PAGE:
Saturday, October 08, 2016

Bringing All-Inclusives To Account

Biel Barceló told parliament's tourism committee earlier this week that sixteen fines had been handed out to all-inclusive hotels. Quite what they were fined for was not made clear. Was it simply for having been offering all-inclusive when the hotels were not on the ministry's all-inclusive register? That wasn't the implication. Eighty all-inclusives had been "reviewed", he said, and they had been reviewed for that very reason - not having been on the register. Why not just fine them all? What is the purpose of a register? It's not meant to be voluntary. If a hotel hasn't registered, what has it got to hide?

Barceló was self-congratulatory in having been able to announce the sixteen fines. Sixteen. Hardly a princely sum. Where he was more deserving of congratulation was in being able to say that there hadn't been inspections in either 2014 or 2015. His government can be partly forgiven for 2015 as it didn't come to power until high summer was more or less upon it, but why no inspections the previous year? And what about inspections in years before that?

Another tourism minister called Barceló, Joana, was the final of the four incumbents of the post during the Antich government of 2007 to 2011. I can well recall her answering a question about all-inclusives by saying that inspections were made and that her government was being strong in this regard. Strange, therefore, how we never heard any more or from the subsequent government. All-inclusives, we were being led to believe, had a clean bill-of-health.

Let's be clear, there are different types of AI. It is a package that can be either total (it's the only option) or just one of the forms of board on offer. It is not by any means solely something from the economy end of the market. There are good - very good - hotels with AI, and the standard of the offer is also good. Service is good, the food is varied, there's no watered-down beer and there are no dodgy local brands of spirits. Should we assume that the sixteen fines were not directed at any of this class of hotel?

At the economy end, anyone with the slightest knowledge knows what the deal is. And part of that deal is the on-arrival upgrade (which may also exist with better hotels). Then there is the daily deal. Bringing in people who aren't guests. When this offer was explained to Pilar Carbonell, the director-general of tourism, at a meeting in Alcudia this time last year, it was clear that she was unaware of such a practice. And she's the director-general.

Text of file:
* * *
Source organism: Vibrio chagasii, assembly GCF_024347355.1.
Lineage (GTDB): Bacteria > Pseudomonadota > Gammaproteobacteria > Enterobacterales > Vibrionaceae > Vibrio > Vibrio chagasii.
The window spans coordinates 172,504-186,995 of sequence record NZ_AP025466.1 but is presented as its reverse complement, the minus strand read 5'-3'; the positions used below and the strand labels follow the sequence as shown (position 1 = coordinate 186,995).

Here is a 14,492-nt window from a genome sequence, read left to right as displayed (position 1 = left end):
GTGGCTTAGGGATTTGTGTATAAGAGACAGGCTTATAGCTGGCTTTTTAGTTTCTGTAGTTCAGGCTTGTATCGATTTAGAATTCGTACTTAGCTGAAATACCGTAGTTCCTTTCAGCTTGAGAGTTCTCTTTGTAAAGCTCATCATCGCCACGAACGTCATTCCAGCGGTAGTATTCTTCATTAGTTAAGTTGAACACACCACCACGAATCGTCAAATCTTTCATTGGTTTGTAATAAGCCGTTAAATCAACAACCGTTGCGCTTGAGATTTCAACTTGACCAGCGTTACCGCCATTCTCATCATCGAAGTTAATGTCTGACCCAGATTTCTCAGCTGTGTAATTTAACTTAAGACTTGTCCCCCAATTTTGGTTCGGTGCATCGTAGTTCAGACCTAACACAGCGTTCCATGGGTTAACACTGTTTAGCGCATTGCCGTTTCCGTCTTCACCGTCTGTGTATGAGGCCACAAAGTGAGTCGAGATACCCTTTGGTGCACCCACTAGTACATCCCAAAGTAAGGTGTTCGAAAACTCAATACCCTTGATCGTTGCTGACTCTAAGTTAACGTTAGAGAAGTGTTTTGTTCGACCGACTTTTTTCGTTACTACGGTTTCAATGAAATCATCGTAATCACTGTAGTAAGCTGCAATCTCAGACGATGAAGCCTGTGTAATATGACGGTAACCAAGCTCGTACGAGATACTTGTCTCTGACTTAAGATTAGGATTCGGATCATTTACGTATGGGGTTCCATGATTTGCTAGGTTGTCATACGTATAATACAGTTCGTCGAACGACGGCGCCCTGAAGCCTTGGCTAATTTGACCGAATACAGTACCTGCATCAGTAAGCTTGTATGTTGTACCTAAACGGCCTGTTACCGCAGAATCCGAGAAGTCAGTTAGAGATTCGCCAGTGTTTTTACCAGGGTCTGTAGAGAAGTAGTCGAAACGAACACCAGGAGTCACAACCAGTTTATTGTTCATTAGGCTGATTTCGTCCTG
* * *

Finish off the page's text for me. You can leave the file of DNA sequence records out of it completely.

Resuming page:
When there was some rumpus about self-service alcohol in Magalluf AIs last year, Barceló seemed surprised. He was then scandalised by the level of apparent drunkenness. And he's the tourism minister.

What tourism worlds do politicians inhabit, because it clearly isn't the one that is right at the coalface of Mallorca's economy-class tourism. Good luck to Barceló with his "regulations" of AI, but what are these going to be? Improving quality standards, we understand. Yes, and the 2012 tourism law already makes provision for this. It's never been enforced and nor has it been made clear what these standards are or should be. Are we going to find out next year? Perhaps so. In which case, will they include staff-guest ratios to ensure no queuing or only short queues? Will they stipulate what's on the menu, what drinks can be served, what type of treatment guests receive?

It's high time that some AIs were brought to account. They cannot be banned because the market will not allow this, but requirements can be made tough enough that the AI model ceases to be viable. If Barceló, as seems evident, wishes to impose tough standards on private accommodation to be rented for holiday purposes, then he should do likewise with the standards of AI. Yes, there are some poor-grade tourists who go to certain economy-class AI hotels, but when they are then treated as poor grade, you get what is too often the case: a vicious circle of unedifying tourism.

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